The six States that have voted to
ratify this amendment are Alabama,
South Carolina, Illinois, Maryland,
Kentucky and Mississippi. The
States voting adversely are New York,
Rhode Island, Massachusetts, Virginia
and Louisiana, while Georgia and New
Jersey have postponed a vote until
the next session of their Legislatures.
, Land Grant Brief Filed.
After fourteen months of prepara
tion, B. D. Townsend, special prosecu
tor for the United States, has filed a
brief containing the case of the
United States in Its suit against the
Oregon ft California Railroad Com
pany et al, a suit by all odds the most
important ever filed In Oregon, and
one Involving the ownership of about
8,000,000 acres of Oregon land valued
at between ' $45,000,000 and $50,001.
The suit of the Government is to
set aside the grants of 1866 and 1870
to the railroad, consisting of about
8,800,000 acres of land, and to regain
possession of the 8,000,000 acres of
unsold lands on the contention that
the railroad company has flagrantly
violated the conditions of the grant
Borah's Bill Is Favored.
The conference committee jn charge
of the Borah bill, extending the pro
visions of the enlarged homestead law
to Idaho, has reached an agreement
and will report the bill substantially
as it passed the Senate. Senator Bo
rah expects the report to be adopted
In the near future. As agreed upon, a
limited number of non-resident home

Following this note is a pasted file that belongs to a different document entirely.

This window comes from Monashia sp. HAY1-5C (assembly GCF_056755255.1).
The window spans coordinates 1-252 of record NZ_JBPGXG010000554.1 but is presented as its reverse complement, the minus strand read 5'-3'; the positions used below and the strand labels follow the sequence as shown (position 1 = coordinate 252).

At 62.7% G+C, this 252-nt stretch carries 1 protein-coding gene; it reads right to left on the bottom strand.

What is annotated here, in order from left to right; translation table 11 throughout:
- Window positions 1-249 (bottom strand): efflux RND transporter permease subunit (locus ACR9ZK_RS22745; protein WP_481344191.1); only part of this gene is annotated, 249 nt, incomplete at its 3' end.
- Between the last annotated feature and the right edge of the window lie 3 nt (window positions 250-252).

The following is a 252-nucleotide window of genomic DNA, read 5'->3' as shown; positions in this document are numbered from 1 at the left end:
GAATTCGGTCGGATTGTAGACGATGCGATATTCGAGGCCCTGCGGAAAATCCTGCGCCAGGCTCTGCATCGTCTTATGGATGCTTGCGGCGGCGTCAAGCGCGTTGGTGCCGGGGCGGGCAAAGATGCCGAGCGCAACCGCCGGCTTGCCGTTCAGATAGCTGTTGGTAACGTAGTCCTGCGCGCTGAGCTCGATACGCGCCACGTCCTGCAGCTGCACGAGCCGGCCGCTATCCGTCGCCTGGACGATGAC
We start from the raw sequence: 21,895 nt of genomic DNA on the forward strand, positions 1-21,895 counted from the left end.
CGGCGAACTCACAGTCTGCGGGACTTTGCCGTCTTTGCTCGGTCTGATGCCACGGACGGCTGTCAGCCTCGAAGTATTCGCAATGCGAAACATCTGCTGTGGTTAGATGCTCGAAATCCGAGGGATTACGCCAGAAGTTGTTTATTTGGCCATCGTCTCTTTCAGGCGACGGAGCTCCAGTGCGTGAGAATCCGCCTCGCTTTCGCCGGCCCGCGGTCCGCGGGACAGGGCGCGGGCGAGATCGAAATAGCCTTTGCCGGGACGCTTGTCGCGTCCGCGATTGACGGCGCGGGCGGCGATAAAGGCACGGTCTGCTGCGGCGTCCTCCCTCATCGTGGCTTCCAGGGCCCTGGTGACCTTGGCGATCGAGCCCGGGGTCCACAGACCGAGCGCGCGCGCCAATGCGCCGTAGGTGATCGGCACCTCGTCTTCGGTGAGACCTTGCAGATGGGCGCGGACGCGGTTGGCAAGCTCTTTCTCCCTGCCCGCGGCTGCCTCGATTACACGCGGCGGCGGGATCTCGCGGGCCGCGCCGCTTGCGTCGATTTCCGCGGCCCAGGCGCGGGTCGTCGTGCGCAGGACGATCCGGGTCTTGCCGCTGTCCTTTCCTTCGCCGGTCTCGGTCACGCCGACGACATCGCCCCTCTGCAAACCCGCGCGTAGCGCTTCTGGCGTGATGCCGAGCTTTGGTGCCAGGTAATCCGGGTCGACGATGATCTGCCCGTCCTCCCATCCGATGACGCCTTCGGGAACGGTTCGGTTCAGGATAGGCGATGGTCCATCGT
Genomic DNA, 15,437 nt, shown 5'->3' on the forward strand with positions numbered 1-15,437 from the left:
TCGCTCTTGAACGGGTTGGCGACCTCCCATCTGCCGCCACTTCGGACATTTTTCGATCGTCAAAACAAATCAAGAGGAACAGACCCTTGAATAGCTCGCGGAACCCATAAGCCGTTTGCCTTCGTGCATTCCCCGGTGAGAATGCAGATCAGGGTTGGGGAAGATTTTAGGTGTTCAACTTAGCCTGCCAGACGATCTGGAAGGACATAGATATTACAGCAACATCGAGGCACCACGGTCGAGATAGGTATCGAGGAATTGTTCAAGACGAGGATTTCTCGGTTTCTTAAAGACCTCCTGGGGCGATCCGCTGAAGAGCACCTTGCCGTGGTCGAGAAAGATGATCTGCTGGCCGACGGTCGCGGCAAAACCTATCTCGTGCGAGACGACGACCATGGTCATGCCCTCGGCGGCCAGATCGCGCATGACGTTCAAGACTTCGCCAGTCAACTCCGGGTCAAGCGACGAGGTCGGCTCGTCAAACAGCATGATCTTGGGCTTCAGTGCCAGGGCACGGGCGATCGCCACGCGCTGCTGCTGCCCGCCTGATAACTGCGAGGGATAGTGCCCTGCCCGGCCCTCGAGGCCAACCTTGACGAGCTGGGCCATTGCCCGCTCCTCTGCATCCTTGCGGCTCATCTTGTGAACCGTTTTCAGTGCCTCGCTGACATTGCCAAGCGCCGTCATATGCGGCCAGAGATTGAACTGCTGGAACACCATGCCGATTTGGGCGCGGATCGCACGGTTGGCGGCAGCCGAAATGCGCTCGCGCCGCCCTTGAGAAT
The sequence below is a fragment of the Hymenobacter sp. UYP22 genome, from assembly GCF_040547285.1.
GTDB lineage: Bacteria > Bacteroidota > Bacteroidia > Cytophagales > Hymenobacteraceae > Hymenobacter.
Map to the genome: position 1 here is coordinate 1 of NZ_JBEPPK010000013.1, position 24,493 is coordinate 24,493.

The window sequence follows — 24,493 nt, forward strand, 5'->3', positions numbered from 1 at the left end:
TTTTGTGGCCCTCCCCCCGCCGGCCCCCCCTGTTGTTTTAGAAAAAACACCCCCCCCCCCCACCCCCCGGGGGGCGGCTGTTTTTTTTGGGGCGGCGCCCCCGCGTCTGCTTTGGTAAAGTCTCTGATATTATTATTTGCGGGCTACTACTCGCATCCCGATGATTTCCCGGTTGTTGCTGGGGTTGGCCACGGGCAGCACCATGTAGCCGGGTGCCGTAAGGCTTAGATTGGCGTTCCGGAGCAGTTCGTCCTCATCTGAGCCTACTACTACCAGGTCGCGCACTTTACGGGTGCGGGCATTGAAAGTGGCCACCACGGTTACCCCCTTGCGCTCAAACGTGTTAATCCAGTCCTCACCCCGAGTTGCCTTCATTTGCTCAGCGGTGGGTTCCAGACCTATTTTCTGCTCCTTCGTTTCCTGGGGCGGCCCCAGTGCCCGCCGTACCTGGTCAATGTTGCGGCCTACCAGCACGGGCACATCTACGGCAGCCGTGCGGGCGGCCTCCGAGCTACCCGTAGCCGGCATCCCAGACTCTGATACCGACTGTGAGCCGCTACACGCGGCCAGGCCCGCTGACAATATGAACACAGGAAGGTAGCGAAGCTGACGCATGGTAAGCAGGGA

steads may be made in Idaho.
President Gets New Cow.
Senator Isaac Stephenson of Wis
consin has informed President Taft
that the new presidential cow that
will furnish mlik for the White House
will soon be in this city. The new
cow will take the place of the late la
mented "Muley" and her name Is
"Pauline." Pauline is some cow, as
cows go. She is worth. $10,000 on the
hoof and is a full blooded Holstein.
State Department Acts.
The State Department has taken
cognizance of the Associated Press
dispatches from San Juan del Sur,
that William Plttham, the American
captured by the Madrir troops, would
be tried by court martial. A telegram
to the Madriz. Gjoyernment is being
sent, stating in effect that this Gov
ernment expects fair and humane
treatment for Pitihara.
Federal Court Asked.
Representative McCredle Introduced
a bill authorizing th holding of a
term of the tTnllcd States Circuit
Court at Vancouver on the first Tups
day in April and October or each year
and at Aberdeen the third Tuesday In
April and October.
William 8idney Porter, known best
under his pen name of "O. Henry," as
the writer of short stories, died Sun
day In New York.
BRIEF NEWS OF THE WEEK
The Sunset Telephone Company has
engaged an expert vocal teacher and
is giving a course in voice culture to
fifty picked central operators.
To enable the Secretary of Agricul
ture to conduct experiments in paper
making, the House adopted an amend
ment offered by Mann of Illinois to
the sundry civil bill, carying an ap
propriation of $30,000.